This soup, a variation of my favorite pasta fazool, was intended to celebrate the very last of the season’s fresh cannellini beans from Dunbar Gardens. I love fresh shelling beans with a passion, and never get to eat quite as many as I’d like before the season is past, so I was glad to get one final bag. And while we were at the farmstand I also picked up a bunch of curly endive – I thought it was escarole but I was wrong – to toss into the soup.
Since the weather has gotten cold I’ve pretty much given up on my remaining outdoor vegetables. The tomato vines have wilted, I pulled out the runner beans, and the last few zucchini are melting into the ground. The tomatillo plants continued to fruit despite everything, although I was feeling a bit burned out on actually eating them. I decided to pick all the remaining fruits a few weeks ago and keep them in a bowl on the counter, just for decor. I adore the texture of these tomatillos, and the mix of jewel tones as some turn purple and others remain brilliant green.
Yesterday I finally threw them into the compost, but took one last picture in the soft afternoon light. I had just finished weaving a teal wool scarf for the upcoming Rexville art show, so I used that as a color backdrop for the tomatillos. I like the resulting contrast.
Today’s Caturday brought to you by Stella, who climbed out of the recycling bin (her favorite new hangout) long enough to be photographed on the kitchen couch. She’s so used to having a camera in her face that she doesn’t even blink any more.
Last week I was asked by the editor of Grow Northwest magazine to shoot a cover photo for their November-December issue. The catch? I’d need to bake an apple pie. Oh, darn.
Although I like other apple desserts and baked goods, I’ve never actually been that fond of apple pie. This is probably because I’ve never put much effort into baking them – if I’m going to go to the trouble to make a pie I’d rather it be rhubarb or pear-custard or blackberry. But I had a big bag of apples left here by my parents, and I wanted the photo to look like an apple pie – tall and rounded and golden – so I put some back into it.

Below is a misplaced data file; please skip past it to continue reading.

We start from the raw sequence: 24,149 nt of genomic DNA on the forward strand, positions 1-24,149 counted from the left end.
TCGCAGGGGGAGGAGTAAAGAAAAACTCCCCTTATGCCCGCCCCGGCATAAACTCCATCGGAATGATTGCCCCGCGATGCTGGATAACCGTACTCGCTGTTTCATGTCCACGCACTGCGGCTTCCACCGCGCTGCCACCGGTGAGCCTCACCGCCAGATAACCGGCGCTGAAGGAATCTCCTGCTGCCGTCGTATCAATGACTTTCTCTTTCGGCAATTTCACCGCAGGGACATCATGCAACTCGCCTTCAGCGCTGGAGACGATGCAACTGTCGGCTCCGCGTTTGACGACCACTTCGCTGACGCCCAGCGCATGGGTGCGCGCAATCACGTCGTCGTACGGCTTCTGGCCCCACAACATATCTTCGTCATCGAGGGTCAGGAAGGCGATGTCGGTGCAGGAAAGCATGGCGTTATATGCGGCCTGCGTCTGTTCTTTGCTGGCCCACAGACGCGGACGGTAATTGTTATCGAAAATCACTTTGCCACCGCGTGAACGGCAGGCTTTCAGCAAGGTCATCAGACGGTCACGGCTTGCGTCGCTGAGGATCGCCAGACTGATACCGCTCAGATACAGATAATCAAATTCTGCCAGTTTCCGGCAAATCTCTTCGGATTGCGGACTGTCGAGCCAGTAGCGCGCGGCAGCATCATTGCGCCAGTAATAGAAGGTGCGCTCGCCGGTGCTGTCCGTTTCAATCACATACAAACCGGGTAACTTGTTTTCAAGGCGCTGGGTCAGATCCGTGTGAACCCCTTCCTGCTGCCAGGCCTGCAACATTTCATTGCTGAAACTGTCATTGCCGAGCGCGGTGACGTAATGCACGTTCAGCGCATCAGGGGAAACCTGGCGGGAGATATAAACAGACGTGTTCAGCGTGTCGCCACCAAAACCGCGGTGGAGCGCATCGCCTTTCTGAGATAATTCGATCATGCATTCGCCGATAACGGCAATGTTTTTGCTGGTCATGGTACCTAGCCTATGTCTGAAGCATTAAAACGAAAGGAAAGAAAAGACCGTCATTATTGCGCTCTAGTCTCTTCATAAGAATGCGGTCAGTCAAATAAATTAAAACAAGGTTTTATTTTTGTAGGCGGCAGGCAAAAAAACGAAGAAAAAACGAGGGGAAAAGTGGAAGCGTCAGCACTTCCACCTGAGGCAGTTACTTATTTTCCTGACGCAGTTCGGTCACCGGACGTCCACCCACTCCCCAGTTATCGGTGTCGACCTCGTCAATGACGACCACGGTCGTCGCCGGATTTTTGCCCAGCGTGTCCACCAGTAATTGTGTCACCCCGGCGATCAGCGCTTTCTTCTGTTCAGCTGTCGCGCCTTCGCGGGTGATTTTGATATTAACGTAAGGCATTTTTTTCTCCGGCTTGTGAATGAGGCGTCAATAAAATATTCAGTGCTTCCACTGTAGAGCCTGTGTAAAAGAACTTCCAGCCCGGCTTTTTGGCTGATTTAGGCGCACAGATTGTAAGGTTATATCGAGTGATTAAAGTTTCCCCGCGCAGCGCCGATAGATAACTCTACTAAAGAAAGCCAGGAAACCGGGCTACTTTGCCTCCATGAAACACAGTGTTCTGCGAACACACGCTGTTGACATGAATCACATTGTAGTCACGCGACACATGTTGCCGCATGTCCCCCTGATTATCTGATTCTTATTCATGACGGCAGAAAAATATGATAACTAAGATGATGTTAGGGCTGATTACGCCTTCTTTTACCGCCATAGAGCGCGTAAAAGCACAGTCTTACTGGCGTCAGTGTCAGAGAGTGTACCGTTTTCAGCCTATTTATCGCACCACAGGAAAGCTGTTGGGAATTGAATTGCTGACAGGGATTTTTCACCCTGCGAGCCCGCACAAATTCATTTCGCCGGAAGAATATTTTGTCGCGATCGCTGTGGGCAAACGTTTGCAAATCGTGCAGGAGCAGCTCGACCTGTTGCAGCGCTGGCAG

Our soccer team got thoroughly stomped in Bellingham last weekend, so we went to two of our favorite places to cheer ourselves up.
I would probably never have thought of making this if it weren’t for the “Tom’s Big Breakfast” at Lola in Seattle. A happy plateful of eggs, potatoes, peppers and octopus, I found it surprisingly delicious. So when we left Gretchen’s the other night with a container of leftover boiled potatoes and steamed baby octopus, I knew that we were going to have octopus hash for breakfast.
Since the leftovers were all cooked, all I needed to do was roughly chop the potatoes and toss them into a nonstick pan with a little butter and oil, letting them get good and crusty, then stir in the chopped octopus near the end to heat through. With fried eggs on top and a dab of mayonnaise mixed with habañero sauce, the result was extremely good. And very filling.
We gave the octopus heads to the cats. They all thought we were trying to poison them except Mickey, who scarfed everything we gave him. He has excellent taste.